UN Resolution 194 – Part 1 – the Al Nakba
Posted by Henric C. Jensen on August 6, 2006
Someone I admire and respect very much wrote this in reply to a post made in Human Rights Network, the gist of the post is in red here, the reply is in blueish-purple – the assertion had been made that the Palestinians left their homes and their land voluntarily during the 1948 Arab-Israeli War :
“so, if i were to notify you, —–, that i would drop a 50 pound explosive on your house say at 2pm tomorrow, would you stay or would you go? and would it be “voluntary”?”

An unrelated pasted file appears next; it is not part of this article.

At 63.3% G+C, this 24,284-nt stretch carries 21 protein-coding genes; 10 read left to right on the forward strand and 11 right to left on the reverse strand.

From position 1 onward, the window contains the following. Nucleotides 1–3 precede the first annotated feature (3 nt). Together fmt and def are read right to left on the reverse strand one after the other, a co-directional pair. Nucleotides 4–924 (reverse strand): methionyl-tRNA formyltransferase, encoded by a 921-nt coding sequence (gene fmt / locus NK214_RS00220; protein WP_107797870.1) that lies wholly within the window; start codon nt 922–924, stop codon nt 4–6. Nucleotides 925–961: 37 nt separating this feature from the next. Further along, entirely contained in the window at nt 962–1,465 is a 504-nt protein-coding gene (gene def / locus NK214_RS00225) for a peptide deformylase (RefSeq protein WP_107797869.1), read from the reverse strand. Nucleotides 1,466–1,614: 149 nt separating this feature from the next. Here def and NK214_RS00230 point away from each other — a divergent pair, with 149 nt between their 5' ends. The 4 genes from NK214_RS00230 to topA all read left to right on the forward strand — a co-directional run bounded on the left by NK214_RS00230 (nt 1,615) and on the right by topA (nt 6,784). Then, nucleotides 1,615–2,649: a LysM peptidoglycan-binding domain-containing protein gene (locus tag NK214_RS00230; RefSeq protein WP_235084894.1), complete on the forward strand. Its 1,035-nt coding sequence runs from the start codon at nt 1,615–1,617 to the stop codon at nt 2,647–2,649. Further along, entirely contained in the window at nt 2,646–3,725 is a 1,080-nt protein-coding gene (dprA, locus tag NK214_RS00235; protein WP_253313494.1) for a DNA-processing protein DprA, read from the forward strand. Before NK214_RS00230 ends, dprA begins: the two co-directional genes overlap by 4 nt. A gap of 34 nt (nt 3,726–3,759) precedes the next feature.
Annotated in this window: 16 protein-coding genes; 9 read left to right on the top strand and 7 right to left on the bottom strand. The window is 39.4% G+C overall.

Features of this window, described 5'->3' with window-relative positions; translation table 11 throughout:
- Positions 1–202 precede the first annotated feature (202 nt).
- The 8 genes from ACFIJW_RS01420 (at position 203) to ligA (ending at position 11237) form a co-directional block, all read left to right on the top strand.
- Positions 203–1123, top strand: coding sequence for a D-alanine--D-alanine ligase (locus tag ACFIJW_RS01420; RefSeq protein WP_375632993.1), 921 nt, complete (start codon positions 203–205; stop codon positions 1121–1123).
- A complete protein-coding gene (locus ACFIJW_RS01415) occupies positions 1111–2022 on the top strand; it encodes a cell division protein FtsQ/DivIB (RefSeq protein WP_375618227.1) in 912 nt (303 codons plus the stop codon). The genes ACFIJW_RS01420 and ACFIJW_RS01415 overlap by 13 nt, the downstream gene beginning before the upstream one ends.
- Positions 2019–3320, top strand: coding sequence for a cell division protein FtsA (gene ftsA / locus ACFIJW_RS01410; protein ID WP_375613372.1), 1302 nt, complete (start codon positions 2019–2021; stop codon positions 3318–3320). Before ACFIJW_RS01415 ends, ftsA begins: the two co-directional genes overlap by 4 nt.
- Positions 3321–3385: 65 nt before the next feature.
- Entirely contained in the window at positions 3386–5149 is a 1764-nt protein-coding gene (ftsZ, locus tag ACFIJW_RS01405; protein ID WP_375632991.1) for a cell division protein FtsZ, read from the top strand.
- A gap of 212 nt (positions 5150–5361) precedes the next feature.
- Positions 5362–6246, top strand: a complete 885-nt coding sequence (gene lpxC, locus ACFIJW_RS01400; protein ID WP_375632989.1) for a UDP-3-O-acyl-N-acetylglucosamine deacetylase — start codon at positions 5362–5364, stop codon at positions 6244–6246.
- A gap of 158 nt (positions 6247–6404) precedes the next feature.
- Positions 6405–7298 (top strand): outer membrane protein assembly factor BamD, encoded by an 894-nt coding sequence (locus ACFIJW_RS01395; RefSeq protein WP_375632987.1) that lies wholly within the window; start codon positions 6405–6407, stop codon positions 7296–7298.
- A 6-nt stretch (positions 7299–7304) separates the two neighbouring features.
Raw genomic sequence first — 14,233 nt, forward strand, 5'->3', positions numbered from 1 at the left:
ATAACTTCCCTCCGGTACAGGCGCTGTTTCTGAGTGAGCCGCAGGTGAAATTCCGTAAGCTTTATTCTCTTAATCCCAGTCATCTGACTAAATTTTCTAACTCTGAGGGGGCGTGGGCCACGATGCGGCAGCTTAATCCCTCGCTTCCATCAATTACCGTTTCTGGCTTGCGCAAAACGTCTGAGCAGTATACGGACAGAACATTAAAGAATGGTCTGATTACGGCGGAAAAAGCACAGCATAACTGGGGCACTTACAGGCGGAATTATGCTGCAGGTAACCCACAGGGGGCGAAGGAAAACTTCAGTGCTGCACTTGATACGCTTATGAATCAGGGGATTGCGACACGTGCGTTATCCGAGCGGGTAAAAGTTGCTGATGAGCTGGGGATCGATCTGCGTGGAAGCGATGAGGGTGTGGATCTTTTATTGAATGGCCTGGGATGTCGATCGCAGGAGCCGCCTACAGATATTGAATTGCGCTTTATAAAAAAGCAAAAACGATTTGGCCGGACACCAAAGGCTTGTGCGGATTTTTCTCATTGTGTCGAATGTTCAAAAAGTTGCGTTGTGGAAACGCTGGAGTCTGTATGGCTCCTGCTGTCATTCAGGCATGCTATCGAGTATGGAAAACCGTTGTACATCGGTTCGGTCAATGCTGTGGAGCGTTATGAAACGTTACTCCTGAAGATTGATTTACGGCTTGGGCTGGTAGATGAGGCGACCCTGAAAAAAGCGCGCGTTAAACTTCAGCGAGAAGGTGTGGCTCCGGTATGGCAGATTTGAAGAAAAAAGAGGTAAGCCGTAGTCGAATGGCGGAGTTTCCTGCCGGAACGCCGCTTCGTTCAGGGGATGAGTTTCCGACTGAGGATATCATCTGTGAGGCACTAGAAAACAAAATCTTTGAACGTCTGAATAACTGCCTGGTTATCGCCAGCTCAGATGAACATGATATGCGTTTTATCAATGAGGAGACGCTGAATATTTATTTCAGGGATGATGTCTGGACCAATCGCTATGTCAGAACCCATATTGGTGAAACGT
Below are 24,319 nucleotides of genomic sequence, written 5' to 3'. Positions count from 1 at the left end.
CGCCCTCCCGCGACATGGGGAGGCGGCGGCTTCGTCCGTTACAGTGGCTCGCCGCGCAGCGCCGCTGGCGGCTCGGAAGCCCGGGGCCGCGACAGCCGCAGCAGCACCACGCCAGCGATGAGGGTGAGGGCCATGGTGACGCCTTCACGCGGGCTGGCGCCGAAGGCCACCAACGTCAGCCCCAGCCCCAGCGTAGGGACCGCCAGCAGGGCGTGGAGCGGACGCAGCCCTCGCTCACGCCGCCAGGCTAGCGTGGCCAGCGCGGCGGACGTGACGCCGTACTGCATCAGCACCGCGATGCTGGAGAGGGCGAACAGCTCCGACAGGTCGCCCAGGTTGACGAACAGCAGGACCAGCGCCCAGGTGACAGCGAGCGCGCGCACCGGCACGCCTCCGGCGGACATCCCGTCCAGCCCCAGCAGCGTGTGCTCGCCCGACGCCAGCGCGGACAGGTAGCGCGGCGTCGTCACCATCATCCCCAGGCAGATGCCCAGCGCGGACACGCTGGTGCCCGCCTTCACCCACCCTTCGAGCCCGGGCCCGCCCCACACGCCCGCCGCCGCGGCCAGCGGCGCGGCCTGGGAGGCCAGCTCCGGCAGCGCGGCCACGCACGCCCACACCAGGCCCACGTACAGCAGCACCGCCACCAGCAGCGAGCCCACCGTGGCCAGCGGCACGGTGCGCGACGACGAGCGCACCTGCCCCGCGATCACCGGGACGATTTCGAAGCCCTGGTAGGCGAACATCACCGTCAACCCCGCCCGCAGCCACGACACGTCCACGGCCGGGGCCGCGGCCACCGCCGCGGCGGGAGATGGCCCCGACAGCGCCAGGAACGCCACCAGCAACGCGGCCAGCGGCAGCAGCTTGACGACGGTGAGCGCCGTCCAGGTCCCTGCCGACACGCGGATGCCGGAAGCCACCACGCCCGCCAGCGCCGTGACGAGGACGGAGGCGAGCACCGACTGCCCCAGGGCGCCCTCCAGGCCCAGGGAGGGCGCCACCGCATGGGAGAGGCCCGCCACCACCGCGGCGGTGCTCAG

If you, ——-, notified us that you would drop a 50 pound explosive on our house say at 2 pm tomorrow, you can be sure as hell that I would stay. I would also inform everyone about your threat, so if you indeed bombed our house, everyone would know you did it. Now, the Israelis didn’t say back at 1948 that they would bomb anyone’s house. The Arabs said that the Israelis would be bombing houses. It didn’t happen, until after the Israelis’ houses were bombed. If you would leave your house because your buddy tells you that your new neighbors are evil bastards only after to harm you, and that you should get out of the way, so that your buddies can “get rid of the vermin”, so that you can return to live in your house with only neighbors who are like you, then I’d say that you did leave it voluntarily, and if anyone moves in to your abandoned house, I wouldn’t blame them. After all, house occupying is a pretty good idea. Why let perfectly good houses to be empty, when someone could use it and live in there? And because your buddies were lying about the threat AND weren’t able to “get rid of the vermin”, then I would blame your buddies. Not the neighbor. I would also question why you and your buddies wish to see only people of your own kind in the neighborhood. Also, I would wonder what you and your buddies have against the new neighbors. They were first kidnapped and then unable to return home; they have been horribly treated during each and every year of those 2000, by the people who didn’t want to have them as their neighbors; then some very bad people were doing unimaginable things to him – after all this the city council gave them the house next to yours, after all, it was their old home and currently owned by the city council. I would feel sorry for him and think it was great that he got his old home back. And I would think you are very hard and greedy, for wanting more than your fair share, especially, when you weren’t especially interested of the house when the neighbor wasn’t living in it.” (© Sanna Jensen 2006, used with permission)